With TV led that recombination of the two layers and tone mapping using the RPU occurs in the TV after the two layers have been tunneled in an 8-bit RGB wrapper down the HDMI cable. This is why we have player led Dolby Vision at all - Sony buggered up their first tranch of TVs - they just weren't powerful enough to do this despite already being out in the marketplace, so a little hack based on tech designed for gaming was quickly repurposed to save face (and a lot of money!)
So i tried to understand all this... The "first" Sony TVs, for example Sony AG9 OLED, with LLDV/player-led, do they correctly display FEL DV if fed by a source that can process it (like a BLURAY player, x700 or something else) ?
Or do you mean that they fcked up with these TVs and therefore displays it incorrectly/not showing the enhancement layer in FEL content?
 

·
Registered
Joined
·
2,070 Posts
Discussion Starter · #29 ·
So i tried to understand all this... The "first" Sony TVs, for example Sony AG9 OLED, with LLDV/player-led, do they correctly display FEL DV if fed by a source that can process it (like a BLURAY player, x700 or something else) ?
Or do you mean that they fcked up with these TVs and therefore displays it incorrectly/not showing the enhancement layer in FEL content?
It's not whether the TV can display the FEL, it's whether the player can process the FEL - so yes, with a BluRay player that supports Player Led DV (like the x700) the FEL is correctly processed in the player and the output is a single layer (ie single video stream) 12-bit Dolby Vision signal (base layer and enhancement layers combined).

Where it gets complicated is if you use a BluRay player that only supports TV Led DV on a Sony TV that only supports Player Led DV.

This is the point at which Dolby's credibility fell away since they always marketed DV as "use any DV player on any DV display and you'll see exactly the same image" and because of Sony's cockup that ceased to be true. But as I say, in reality it did us a great favour in the real world.
 
  • Like
Reactions: box4m

·
Registered
Joined
·
168 Posts
I am just starting to read @Sledgehamma review of Z9x and immediatley I get confused.
"...plus the dynamic formats HDR10+ and Dolby Vision". Earlier I read that HDR10 is used for the baselayer of DV, which I think of as static in my mind. But I read also @markswift2003 maybe HDR10+ is gonna be used as BL, which is dynamic?...So in my mind: a dynamic baselayer plus dynamic enhancement?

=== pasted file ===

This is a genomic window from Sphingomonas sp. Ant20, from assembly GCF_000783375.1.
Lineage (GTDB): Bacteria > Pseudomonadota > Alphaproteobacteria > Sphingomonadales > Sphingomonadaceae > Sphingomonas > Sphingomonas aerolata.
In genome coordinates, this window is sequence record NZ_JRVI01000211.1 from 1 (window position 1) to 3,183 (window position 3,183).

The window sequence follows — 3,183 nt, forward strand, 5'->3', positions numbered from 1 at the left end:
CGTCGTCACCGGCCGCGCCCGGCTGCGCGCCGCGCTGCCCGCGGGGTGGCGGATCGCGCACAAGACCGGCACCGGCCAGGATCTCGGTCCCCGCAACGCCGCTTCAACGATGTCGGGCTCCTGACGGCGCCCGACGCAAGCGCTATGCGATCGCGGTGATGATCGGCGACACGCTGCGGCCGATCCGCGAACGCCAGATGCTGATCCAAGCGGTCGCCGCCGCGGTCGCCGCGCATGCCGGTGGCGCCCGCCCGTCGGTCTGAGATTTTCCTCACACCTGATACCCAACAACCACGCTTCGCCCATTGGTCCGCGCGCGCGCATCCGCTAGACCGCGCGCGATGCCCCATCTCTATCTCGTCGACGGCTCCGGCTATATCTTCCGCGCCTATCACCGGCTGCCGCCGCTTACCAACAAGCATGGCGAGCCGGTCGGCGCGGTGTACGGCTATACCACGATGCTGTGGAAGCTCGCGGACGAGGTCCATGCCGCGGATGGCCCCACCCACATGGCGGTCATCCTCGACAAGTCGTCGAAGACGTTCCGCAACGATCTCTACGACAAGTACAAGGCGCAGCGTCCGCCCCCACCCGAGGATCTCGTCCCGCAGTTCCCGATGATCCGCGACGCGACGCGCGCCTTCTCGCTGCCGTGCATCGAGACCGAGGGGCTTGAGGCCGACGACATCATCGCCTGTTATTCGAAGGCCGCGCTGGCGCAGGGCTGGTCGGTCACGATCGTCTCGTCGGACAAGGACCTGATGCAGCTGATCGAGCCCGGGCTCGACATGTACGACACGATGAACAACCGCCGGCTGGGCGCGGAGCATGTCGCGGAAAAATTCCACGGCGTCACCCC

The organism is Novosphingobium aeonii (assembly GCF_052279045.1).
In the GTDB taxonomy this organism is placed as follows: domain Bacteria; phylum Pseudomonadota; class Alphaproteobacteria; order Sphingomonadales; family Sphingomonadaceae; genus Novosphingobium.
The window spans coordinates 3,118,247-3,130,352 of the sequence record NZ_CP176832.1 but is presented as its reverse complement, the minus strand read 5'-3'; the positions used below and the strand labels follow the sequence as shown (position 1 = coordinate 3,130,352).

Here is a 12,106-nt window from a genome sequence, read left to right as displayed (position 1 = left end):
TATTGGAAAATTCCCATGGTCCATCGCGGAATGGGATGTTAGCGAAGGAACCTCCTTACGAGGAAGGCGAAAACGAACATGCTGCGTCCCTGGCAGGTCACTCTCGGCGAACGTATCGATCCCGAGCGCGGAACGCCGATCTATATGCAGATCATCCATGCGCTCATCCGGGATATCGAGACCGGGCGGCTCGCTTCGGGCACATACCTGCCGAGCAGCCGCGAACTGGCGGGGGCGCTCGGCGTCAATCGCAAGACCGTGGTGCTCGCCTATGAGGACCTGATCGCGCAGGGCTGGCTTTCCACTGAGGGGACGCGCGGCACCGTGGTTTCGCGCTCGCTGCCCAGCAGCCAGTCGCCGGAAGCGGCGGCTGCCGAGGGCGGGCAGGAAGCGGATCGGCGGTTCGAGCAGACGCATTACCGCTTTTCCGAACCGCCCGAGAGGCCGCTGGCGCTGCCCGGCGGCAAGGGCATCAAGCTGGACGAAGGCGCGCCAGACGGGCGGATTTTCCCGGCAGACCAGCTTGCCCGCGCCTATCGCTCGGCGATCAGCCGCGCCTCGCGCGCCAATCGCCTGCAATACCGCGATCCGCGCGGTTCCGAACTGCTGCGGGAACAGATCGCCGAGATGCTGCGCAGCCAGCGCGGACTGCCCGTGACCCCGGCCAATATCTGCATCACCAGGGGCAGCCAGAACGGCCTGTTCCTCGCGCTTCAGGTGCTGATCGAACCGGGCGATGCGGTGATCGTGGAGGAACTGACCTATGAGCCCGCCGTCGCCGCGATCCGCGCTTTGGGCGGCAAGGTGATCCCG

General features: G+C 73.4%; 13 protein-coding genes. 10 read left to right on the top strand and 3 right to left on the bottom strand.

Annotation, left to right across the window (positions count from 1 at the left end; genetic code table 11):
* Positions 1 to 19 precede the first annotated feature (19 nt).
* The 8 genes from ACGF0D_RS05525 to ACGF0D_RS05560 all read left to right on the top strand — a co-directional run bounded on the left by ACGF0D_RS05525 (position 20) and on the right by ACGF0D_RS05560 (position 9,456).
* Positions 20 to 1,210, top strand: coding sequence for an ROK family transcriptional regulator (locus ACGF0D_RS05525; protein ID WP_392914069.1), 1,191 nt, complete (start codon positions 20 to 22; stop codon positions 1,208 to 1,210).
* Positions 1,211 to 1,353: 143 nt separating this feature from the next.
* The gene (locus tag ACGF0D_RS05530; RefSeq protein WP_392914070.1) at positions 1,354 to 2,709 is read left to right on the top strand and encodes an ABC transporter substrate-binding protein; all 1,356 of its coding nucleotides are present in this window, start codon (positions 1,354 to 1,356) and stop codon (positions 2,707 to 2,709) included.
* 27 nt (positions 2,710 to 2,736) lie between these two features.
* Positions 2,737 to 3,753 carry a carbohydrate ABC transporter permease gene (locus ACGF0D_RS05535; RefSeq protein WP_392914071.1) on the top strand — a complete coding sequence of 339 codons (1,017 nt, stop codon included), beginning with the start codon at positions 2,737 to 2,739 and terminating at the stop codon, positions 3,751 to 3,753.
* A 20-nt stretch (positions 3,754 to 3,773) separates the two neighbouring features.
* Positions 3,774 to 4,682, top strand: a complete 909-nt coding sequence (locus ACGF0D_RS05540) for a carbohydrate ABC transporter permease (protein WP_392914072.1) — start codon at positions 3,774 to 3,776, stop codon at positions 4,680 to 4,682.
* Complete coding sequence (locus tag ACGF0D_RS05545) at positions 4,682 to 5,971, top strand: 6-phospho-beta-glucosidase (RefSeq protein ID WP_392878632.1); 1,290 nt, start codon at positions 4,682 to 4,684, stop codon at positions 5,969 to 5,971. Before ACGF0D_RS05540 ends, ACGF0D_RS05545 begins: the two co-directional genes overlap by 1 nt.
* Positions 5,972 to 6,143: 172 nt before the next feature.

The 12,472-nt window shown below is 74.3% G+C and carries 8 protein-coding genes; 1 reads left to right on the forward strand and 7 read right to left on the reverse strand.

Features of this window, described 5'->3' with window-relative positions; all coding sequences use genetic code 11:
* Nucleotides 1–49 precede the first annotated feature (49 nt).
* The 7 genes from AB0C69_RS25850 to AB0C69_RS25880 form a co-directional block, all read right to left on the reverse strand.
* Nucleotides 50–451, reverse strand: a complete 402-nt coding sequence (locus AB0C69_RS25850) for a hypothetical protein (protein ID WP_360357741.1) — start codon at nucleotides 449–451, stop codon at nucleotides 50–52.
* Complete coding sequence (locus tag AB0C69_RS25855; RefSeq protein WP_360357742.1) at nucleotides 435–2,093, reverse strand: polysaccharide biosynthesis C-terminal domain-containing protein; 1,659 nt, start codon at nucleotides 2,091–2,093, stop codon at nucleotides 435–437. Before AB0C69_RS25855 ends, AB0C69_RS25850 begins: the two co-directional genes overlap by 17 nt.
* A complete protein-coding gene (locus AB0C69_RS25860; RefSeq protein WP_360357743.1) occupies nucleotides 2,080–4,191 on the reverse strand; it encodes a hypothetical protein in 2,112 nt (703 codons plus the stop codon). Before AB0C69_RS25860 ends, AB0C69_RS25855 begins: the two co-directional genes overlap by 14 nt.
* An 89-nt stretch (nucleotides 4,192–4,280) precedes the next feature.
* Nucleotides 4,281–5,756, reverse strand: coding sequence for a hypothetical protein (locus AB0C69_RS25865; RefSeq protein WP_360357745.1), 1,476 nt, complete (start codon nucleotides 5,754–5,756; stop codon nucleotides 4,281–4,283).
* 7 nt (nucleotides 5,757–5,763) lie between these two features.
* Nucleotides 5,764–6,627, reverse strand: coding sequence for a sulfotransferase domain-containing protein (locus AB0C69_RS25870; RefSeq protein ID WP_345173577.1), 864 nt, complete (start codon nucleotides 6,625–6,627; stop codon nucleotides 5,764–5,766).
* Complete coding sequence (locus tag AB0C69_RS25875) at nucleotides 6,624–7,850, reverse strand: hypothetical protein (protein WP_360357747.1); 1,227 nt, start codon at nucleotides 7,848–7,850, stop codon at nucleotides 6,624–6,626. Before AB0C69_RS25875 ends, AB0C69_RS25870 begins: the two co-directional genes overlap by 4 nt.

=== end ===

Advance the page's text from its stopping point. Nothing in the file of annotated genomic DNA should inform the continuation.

·
Registered
Joined
·
2,070 Posts
Discussion Starter · #31 ·
I am just starting to read @Sledgehamma review of Z9x and immediatley I get confused.
"...plus the dynamic formats HDR10+ and Dolby Vision". Earlier I read that HDR10 is used for the baselayer of DV, which I think of as static in my mind. But I read also @markswift2003 maybe HDR10+ is gonna be used as BL, which is dynamic?...So in my mind: a dynamic baselayer plus dynamic enhancement?
Depends on the content - Dolby Vision can have either HDR10 or HDR10+ as a base layer.

As far as the actual video is concern both HDR10 and HDR10+ are identical, the only difference is the metadata and with Dolby Vision, regardless of whether the base is 10 or 10+, that metadata is not used when processed as Dolby Vision - it uses its own metadata in the RPU.
 
  • Like
Reactions: compingharry

·
Registered
Joined
·
57 Posts
so yes, with a BluRay player that supports Player Led DV (like the x700) the FEL is correctly processed in the player
Sadly all UHD BD players have issues with Player-led DoVi mode even if FEL processed correctly, issues demonstrated in Vincent's video.
Oppo has it, X700 has it, Panasonic has it.
Shield for example doesn't have such issues even if FEL ignored.
I'm sure Dune and Zidoo dont have it either
Probably because of newer DoVi decoder. Who knows beside Dolby? :)
 

·
Registered
Joined
·
216 Posts
Sadly all UHD BD players have issues with Player-led DoVi mode even if FEL processed correctly, issues demonstrated in Vincent's video.
Oppo has it, X700 has it, Panasonic has it.
Shield for example doesn't have such issues even if FEL ignored.
I'm sure Dune and Zidoo dont have it either
Probably because of newer DoVi decoder. Who knows beside Dolby? :)
Zidoo is also ignoring the enhancement layer, like the shield, dune i dont know but im guessing it also ignores since its same chip? might be wrong
 

·
Registered
Joined
·
168 Posts
Zidoo is also ignoring the enhancement layer, like the shield, dune i dont know but im guessing it also ignores since its same chip? might be wrong
Maybe I did my homework right: The video essence is not used, but the info in the EL is used for tonemapping :giggle: (by the RPU)
 

·
Registered
Joined
·
2,070 Posts
Discussion Starter · #35 ·
21 - 35 of 35 Posts
Top